Last year's California wildfire season was a record-setting one for the state. By the end of 2020, more than 9,600 fires had burned nearly 4.4 million acres, or more than 4 percent of the state's roughly 100 million acres of land.
Some challenges that manufacturers face are simple, while others are multi-faceted. An example of the latter is continually providing customers with products that are stronger and more durable, yet lighter and smaller to minimize shipping costs.
Kaizen, or continuous improvement, is a basic tenet of lean manufacturing. It says, in effect, that less-than-optimal is never acceptable. The concept can be applied to every major assembly process, including resistance spot welding.
Medical doctors have increasingly become specialized during the last 25 years or so. But, industrial robots have been specialists by design since they began being used for manufacturing in the early 1960s.
Computer-aided-design (CAD) software has a been friend to part designers and manufacturing engineers for decades, which is old news. The good news is this type of software is friendlier than ever, enabling both specialists to perform functions ranging from analyzing the strength of an assembly, to determining the best design for a given set of parameters.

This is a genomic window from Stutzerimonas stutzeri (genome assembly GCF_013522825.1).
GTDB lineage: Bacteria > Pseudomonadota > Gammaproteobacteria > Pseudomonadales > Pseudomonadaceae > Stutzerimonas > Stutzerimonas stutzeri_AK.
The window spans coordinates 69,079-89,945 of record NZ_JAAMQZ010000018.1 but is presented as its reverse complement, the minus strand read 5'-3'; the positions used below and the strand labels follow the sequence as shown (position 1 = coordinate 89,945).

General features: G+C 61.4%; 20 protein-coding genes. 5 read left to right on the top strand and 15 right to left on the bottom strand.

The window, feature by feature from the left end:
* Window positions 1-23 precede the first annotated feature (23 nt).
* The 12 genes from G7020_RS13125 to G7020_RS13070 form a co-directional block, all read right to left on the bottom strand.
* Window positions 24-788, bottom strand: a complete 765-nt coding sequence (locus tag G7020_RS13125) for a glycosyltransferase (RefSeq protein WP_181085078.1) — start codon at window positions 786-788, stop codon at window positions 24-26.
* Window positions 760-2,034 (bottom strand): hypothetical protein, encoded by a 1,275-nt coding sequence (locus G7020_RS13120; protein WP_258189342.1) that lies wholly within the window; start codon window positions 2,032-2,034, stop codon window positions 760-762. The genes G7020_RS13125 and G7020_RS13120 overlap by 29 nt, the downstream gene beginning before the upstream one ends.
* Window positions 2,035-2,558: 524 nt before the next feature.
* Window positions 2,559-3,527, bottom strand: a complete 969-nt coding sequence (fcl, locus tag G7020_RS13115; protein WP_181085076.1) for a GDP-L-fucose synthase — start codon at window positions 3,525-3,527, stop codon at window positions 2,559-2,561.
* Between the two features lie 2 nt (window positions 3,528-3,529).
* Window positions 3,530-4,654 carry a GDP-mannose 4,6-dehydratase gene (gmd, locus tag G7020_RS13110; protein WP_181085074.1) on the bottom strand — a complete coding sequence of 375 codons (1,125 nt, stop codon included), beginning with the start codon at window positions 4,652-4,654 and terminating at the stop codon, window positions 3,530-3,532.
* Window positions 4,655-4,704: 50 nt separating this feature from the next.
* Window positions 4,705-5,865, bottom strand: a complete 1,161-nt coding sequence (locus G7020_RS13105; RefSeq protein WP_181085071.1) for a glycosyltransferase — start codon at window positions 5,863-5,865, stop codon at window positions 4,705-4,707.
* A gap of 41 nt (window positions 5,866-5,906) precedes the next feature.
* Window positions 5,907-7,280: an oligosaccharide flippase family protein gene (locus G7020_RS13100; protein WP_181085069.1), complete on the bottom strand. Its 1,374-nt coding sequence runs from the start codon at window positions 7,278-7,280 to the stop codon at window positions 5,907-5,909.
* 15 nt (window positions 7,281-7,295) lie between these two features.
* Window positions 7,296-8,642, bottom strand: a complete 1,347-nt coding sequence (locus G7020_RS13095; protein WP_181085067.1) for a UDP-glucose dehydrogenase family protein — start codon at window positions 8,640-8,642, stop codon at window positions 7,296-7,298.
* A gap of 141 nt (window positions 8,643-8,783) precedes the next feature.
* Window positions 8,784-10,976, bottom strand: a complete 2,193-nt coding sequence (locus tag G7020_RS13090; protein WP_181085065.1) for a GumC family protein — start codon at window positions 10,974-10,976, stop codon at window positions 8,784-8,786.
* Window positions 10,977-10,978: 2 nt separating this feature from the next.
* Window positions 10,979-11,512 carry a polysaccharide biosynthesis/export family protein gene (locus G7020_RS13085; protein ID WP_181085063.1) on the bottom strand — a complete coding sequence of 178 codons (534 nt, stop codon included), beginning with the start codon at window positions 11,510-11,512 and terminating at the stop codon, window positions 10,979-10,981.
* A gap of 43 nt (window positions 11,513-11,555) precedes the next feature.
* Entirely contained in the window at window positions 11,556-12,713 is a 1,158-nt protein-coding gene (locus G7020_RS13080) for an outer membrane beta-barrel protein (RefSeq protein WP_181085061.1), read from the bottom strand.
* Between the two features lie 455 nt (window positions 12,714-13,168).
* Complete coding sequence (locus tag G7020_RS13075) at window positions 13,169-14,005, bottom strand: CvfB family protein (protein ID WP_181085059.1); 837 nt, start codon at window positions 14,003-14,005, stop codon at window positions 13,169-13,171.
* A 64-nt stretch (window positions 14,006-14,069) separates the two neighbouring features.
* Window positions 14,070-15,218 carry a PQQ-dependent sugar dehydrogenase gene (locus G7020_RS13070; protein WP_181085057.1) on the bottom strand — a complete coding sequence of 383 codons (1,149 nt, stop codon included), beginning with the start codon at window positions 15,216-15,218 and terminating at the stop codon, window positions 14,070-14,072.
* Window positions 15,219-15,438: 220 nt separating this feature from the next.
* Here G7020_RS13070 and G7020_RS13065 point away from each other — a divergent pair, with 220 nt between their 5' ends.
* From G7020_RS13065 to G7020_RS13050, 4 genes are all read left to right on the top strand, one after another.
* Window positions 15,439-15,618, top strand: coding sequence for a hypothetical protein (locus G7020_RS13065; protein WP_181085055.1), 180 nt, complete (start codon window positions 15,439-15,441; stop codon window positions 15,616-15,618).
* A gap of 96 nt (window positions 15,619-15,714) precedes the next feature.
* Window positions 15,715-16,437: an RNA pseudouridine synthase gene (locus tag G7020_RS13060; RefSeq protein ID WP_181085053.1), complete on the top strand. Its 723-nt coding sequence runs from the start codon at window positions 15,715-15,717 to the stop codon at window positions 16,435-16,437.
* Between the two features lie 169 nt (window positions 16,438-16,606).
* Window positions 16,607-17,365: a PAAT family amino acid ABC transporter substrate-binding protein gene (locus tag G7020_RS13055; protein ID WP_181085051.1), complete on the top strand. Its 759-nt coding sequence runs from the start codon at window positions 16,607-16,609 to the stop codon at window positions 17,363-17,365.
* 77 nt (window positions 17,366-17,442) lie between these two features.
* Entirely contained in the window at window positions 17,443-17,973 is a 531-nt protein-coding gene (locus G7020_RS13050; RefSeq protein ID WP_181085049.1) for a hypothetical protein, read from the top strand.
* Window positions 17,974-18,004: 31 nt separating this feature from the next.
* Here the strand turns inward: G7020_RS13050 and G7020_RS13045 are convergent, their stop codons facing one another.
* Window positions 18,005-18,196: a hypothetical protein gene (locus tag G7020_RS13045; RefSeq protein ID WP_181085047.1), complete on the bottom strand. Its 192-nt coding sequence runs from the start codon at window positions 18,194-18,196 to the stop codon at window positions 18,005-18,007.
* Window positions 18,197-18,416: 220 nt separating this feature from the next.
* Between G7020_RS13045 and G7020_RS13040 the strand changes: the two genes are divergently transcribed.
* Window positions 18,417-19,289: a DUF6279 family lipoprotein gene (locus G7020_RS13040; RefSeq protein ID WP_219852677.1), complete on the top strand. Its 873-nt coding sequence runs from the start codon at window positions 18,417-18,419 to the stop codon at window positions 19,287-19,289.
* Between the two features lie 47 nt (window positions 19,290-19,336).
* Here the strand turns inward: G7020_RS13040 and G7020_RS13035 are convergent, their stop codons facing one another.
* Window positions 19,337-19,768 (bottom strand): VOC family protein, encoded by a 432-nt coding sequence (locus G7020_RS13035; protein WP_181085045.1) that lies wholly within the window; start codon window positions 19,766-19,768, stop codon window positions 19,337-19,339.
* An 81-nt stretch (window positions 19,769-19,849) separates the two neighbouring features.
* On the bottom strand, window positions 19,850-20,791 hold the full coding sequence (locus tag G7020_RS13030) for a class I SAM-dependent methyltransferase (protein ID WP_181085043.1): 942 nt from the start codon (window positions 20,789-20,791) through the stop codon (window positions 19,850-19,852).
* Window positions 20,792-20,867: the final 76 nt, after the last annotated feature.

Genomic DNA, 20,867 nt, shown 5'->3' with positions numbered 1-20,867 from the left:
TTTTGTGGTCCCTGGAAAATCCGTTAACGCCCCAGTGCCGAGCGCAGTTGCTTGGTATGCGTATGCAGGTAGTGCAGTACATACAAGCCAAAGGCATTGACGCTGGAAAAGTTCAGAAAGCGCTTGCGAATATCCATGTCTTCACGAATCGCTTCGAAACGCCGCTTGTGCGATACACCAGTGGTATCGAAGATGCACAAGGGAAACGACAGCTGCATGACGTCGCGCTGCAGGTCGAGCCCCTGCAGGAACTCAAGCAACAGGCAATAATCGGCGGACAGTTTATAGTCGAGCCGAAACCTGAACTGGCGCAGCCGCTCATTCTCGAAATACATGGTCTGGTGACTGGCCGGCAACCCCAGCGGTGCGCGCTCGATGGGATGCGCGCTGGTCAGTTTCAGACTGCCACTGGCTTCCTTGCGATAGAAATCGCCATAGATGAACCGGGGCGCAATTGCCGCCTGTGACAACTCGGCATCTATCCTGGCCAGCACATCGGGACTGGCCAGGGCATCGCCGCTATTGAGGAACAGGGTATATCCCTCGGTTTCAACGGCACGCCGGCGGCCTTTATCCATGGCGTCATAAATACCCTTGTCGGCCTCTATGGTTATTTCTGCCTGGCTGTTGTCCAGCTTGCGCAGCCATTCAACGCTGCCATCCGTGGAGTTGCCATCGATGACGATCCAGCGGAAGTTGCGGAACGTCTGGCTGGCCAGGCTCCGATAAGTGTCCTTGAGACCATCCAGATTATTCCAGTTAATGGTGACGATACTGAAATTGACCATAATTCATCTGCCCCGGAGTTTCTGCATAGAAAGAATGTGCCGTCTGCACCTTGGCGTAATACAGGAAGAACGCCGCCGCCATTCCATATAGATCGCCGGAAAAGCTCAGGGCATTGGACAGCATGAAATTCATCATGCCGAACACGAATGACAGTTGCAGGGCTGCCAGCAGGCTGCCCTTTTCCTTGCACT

Custom metal fabricator Miller Welding & Machine Co. has experienced steady growth since its founding in 1963. The keys to this growth are implementing process control, creating high-quality products and always being open to using new technology.
Some Tier II suppliers provide a wide range of parts to the automotive industry, while others are better suited to focus on only one type of part. Grand Rapids, MI-based Erwin Quarder Inc. (EQI) specializes in making plastic-injection overmolded, two-shot-molded and insert-molded parts.
Faurecia has been the world's largest manufacturer of vehicle interiors for the past several years. Automotive OEMs all over the globe install the company’s seats, dashboards, center consoles, door panels, acoustic modules and decorative elements.
In recent years, engineers have come to realize that motion control can be smart. This type of control involves machines that can digitally interact with operators, track each step of the assembly process, ensure quick product changeover and provide the real-time status of available resources.